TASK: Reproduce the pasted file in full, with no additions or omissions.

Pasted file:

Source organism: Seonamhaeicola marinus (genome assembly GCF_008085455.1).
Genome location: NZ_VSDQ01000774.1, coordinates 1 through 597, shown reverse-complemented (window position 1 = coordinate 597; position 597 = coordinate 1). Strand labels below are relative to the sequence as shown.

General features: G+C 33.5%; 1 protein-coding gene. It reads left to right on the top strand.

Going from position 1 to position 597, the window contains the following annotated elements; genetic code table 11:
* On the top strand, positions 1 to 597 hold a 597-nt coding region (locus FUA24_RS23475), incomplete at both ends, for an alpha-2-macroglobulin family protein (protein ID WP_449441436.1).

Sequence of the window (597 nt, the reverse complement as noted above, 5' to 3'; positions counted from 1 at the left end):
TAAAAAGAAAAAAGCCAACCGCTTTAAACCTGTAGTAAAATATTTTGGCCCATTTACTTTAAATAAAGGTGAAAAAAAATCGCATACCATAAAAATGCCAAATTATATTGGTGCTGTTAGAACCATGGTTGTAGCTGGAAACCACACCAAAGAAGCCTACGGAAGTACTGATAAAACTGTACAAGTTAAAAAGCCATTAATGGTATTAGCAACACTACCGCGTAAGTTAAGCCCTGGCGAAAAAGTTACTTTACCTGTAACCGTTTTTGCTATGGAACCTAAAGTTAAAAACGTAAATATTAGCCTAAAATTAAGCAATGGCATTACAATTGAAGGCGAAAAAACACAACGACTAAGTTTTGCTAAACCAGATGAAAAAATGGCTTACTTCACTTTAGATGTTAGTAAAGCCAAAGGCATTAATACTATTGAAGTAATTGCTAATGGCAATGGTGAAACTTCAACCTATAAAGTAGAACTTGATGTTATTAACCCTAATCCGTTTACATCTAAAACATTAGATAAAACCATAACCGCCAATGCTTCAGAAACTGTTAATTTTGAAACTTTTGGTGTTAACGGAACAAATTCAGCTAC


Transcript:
Source organism: Seonamhaeicola marinus (genome assembly GCF_008085455.1).
Genome location: NZ_VSDQ01000774.1, coordinates 1 through 597, shown reverse-complemented (window position 1 = coordinate 597; position 597 = coordinate 1). Strand labels below are relative to the sequence as shown.

General features: G+C 33.5%; 1 protein-coding gene. It reads left to right on the top strand.

Going from position 1 to position 597, the window contains the following annotated elements; genetic code table 11:
* On the top strand, positions 1 to 597 hold a 597-nt coding region (locus FUA24_RS23475), incomplete at both ends, for an alpha-2-macroglobulin family protein (protein ID WP_449441436.1).

Sequence of the window (597 nt, the reverse complement as noted above, 5' to 3'; positions counted from 1 at the left end):
TAAAAAGAAAAAAGCCAACCGCTTTAAACCTGTAGTAAAATATTTTGGCCCATTTACTTTAAATAAAGGTGAAAAAAAATCGCATACCATAAAAATGCCAAATTATATTGGTGCTGTTAGAACCATGGTTGTAGCTGGAAACCACACCAAAGAAGCCTACGGAAGTACTGATAAAACTGTACAAGTTAAAAAGCCATTAATGGTATTAGCAACACTACCGCGTAAGTTAAGCCCTGGCGAAAAAGTTACTTTACCTGTAACCGTTTTTGCTATGGAACCTAAAGTTAAAAACGTAAATATTAGCCTAAAATTAAGCAATGGCATTACAATTGAAGGCGAAAAAACACAACGACTAAGTTTTGCTAAACCAGATGAAAAAATGGCTTACTTCACTTTAGATGTTAGTAAAGCCAAAGGCATTAATACTATTGAAGTAATTGCTAATGGCAATGGTGAAACTTCAACCTATAAAGTAGAACTTGATGTTATTAACCCTAATCCGTTTACATCTAAAACATTAGATAAAACCATAACCGCCAATGCTTCAGAAACTGTTAATTTTGAAACTTTTGGTGTTAACGGAACAAATTCAGCTAC